“You want to try to prevent fraud when you can by putting safeguards in place to make sure the programs are benefiting the people (they were meant to benefit),” said Brockway, a former state House representative.


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Why should you care about the ex-offender in your community?

Georgia Senate committee votes to maintain felon rights restrictions

The Senate Study Committee on Revising Voting Rights for Nonviolent Felony Offenders decided Wednesday to keep Georgia’s constitution as it is.

The members voted 3-2 in favor of continuing to restrict nearly 250,000 convicted Georgia felons from voting.

According to Georgia’s law, people who have been convicted of crimes with moral turpitude cannot vote until they complete their full sentence, including probation or parole. The U.S. Department of Justice defines moral turpitude as “conduct that shocks the public conscience.”

The state’s constitution does not clearly define the term, however, leaving all felonies subject to the law.

The committee was created to study which specific nonviolent crimes should be eligible for voting rights restoration based upon the moral turpitude exemption. Over four months, the committee heard testimony from advocacy groups on different sides of criminal justice reform.

According to the Georgia Center for Opportunity, one in 13 adults in Georgia is in jail, prison, on probation or parole. That’s significantly higher than the national average of one in 31.


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Creating healthy relationships, one man at a time

Creating healthy relationships, one man at a time

Creating healthy relationships, one man at a time

“Family is not an important thing.
It’s everything.”


Those words of wisdom from Michael J. Fox reflect a core reality about us as human beings. We long for meaningful connections. But in a culture where families are ripped apart, and loneliness and addiction are rampant, so many of our neighbors know nothing of the warmth, joy, and assurance of healthy relationships and a stable home life.

No longer Bound signThat’s why Georgia Center for Opportunity is partnering with organizations like No Longer Bound, an Atlanta-based organization that enrolls men in a 12-month residential regeneration process to rescue addicts, regenerate men, and rescue families. Men who go through the program resolve wounds from their past, repair damaged belief systems, restore relationship health, and receive a new identity.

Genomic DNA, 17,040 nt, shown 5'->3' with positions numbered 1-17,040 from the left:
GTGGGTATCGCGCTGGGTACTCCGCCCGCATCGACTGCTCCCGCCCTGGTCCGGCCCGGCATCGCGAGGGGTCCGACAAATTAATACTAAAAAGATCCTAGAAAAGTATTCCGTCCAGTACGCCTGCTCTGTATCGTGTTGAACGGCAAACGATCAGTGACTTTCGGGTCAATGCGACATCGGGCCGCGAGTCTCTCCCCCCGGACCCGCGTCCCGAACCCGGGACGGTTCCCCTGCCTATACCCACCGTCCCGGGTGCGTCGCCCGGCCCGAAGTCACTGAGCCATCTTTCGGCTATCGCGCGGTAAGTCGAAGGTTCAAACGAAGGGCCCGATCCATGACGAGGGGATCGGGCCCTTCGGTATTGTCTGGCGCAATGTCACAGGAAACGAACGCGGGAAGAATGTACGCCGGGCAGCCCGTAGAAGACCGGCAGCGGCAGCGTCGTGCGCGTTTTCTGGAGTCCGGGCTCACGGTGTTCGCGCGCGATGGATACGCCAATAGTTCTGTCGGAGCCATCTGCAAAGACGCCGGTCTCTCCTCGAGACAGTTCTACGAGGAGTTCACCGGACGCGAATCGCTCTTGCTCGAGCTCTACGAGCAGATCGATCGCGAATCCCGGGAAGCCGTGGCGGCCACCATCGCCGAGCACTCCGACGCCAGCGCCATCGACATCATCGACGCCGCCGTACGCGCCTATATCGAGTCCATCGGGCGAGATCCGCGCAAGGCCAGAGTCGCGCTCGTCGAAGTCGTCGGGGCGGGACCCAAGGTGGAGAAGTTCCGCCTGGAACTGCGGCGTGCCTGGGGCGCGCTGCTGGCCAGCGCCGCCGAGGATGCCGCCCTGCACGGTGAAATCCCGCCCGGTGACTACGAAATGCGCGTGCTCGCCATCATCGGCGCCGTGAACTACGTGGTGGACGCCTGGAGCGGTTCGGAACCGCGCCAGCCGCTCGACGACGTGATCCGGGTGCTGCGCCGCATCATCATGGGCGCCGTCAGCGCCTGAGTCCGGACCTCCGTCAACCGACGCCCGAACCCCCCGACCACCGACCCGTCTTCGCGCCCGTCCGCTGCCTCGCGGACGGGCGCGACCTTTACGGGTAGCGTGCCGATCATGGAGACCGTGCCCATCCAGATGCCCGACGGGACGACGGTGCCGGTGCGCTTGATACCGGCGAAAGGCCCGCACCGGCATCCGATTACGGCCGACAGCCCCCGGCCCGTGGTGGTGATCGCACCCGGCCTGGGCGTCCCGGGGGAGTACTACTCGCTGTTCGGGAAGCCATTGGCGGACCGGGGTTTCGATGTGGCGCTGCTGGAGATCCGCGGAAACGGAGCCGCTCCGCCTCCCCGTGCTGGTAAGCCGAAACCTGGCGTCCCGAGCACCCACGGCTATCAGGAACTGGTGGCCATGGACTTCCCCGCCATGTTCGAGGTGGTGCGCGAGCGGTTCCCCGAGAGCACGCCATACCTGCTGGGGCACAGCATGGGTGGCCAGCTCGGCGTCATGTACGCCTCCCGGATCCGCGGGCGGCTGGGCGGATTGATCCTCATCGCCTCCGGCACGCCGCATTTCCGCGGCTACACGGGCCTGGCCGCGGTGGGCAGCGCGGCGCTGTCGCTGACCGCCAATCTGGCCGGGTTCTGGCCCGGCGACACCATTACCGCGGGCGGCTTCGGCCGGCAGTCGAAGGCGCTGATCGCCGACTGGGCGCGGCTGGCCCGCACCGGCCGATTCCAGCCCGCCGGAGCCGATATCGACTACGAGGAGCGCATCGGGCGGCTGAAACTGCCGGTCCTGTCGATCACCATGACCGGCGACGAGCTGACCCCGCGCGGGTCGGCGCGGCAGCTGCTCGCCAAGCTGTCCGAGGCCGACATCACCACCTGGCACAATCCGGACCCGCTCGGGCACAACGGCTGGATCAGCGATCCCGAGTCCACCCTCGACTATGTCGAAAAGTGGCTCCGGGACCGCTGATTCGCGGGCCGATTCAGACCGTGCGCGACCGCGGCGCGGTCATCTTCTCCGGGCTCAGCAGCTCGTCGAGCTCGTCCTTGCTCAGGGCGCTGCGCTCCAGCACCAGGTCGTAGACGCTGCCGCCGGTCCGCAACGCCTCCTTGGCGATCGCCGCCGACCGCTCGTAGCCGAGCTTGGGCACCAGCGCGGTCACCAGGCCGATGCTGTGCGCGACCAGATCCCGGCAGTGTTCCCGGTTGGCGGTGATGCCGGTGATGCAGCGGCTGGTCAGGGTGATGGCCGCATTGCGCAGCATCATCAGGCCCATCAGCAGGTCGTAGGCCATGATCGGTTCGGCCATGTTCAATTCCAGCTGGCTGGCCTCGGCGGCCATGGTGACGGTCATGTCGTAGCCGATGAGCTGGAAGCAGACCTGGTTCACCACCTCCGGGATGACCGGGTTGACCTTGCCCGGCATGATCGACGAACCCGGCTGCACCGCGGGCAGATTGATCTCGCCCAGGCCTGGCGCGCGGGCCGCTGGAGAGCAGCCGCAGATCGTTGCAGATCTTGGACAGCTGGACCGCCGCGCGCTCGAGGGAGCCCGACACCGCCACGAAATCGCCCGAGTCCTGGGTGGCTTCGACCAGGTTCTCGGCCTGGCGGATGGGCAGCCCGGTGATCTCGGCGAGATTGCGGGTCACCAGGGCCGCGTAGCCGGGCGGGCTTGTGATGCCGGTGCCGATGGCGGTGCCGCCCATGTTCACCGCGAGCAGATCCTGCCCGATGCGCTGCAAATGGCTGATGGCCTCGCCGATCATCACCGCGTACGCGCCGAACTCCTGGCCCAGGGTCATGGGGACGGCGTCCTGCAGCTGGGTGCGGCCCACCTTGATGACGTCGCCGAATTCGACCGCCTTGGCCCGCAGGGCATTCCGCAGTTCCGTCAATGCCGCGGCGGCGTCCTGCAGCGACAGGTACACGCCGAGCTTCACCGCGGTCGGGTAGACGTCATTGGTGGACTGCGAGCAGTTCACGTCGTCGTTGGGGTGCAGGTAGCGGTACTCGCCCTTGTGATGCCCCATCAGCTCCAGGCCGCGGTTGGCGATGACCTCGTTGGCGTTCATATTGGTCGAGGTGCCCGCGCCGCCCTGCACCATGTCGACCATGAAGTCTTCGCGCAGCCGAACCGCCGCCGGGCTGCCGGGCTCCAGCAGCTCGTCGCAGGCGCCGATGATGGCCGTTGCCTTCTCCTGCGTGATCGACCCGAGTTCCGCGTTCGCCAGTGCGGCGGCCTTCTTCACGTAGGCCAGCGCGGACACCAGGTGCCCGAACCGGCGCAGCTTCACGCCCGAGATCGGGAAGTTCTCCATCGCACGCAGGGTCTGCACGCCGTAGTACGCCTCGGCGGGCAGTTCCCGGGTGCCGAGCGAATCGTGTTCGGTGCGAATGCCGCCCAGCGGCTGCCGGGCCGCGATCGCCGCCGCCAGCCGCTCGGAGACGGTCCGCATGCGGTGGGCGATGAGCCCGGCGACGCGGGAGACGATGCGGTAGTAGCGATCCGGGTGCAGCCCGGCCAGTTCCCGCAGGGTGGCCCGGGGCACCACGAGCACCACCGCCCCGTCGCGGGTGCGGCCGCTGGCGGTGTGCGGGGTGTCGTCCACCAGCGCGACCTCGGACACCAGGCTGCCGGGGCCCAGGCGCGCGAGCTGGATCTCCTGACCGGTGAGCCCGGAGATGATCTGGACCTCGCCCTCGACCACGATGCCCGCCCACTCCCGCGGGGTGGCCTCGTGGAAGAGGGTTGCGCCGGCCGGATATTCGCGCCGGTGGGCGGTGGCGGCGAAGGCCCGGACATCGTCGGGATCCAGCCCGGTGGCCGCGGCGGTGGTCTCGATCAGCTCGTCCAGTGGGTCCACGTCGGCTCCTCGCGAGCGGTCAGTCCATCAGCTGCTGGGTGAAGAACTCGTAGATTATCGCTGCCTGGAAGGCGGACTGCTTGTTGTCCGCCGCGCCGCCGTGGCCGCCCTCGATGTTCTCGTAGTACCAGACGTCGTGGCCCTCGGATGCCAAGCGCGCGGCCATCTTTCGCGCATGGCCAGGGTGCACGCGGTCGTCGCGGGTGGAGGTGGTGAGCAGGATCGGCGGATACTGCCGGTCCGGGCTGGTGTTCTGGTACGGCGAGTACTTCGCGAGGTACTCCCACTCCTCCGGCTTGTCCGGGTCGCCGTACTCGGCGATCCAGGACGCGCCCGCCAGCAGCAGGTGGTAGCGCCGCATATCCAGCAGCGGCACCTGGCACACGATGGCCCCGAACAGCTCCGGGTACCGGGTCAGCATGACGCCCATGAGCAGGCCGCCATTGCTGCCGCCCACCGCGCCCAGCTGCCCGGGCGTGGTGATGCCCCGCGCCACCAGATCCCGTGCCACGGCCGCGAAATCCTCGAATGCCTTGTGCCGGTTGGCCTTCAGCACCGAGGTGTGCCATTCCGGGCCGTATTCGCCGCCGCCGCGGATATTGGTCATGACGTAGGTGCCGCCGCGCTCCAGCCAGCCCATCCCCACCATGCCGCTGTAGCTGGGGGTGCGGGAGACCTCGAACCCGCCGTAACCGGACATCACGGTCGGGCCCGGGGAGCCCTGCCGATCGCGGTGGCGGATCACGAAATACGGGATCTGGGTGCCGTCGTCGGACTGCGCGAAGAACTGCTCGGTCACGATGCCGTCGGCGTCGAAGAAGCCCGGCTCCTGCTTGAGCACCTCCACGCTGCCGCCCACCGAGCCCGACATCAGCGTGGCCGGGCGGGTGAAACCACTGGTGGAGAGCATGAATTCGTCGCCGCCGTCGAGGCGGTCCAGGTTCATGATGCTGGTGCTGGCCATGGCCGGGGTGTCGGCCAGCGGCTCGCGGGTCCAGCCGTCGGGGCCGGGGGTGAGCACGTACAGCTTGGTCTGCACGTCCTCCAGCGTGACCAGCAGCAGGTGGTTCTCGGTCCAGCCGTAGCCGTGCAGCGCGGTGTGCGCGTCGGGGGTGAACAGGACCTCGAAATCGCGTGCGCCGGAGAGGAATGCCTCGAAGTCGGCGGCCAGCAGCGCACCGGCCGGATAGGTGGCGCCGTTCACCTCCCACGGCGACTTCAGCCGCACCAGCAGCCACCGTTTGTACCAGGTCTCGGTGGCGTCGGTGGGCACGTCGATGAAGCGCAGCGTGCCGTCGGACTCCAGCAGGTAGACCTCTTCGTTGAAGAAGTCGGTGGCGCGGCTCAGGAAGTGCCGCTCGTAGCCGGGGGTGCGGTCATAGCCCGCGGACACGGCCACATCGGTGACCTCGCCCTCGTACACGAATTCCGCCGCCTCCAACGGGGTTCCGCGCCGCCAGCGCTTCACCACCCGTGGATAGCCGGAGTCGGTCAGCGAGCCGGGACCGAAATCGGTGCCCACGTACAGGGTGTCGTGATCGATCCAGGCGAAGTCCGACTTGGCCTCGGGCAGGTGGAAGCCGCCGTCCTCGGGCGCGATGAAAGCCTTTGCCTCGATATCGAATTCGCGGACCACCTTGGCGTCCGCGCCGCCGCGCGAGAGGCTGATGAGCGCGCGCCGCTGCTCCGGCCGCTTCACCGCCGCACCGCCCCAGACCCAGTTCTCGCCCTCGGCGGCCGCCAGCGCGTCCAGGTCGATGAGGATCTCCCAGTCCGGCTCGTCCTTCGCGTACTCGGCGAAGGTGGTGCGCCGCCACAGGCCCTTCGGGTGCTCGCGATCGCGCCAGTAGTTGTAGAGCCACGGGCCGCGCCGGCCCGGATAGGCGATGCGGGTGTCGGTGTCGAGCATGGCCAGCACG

Partnership with GCO

Staff at No Longer Bound noticed that men often came into their program with a history of broken romantic relationships. These men are eager to learn better ways to manage their relationships and earnestly want to become better husbands and fathers. Learning to identify a healthy partner and how to appropriately pace relationship development is a building block to supporting long-term recovery work.

A group photo with No Longer Bound staff

As a result, GCO’s Healthy Families Initiative provided a healthy relationship curriculum to No Longer Bound to help their men improve their relationship skills.


Positive feedback

The curriculum and class led to positive feedback from the men who participated, like these:

“The class has given me tools to use and concentrate on while starting to date my wonderful girlfriend of 13+ years again.”

“The class put certain things in perspective for me.”

“It made me more conscientious of the dating process and how to respectfully court a lady.”

“The class gave me a more introspective way to view how relationships work. For the majority of my life, I’ve realized that it was all about the other person and how they could change me. But it’s just the opposite—it’s completely about changing my inner self. That translates to a lasting relationship.”

“The class helped me look inward and identify what kind of woman I want. Also what kind of man I want to be.”

More about HFI

If you want to discover ways you can help your neighbors find relational stability and a healthy family life, HFI is here to partner with you. HFI is a community-based program that joins with local churches, nonprofits, schools, and businesses to help people from all walks of life enjoy healthy, intact families and strong relationships. Click here for more.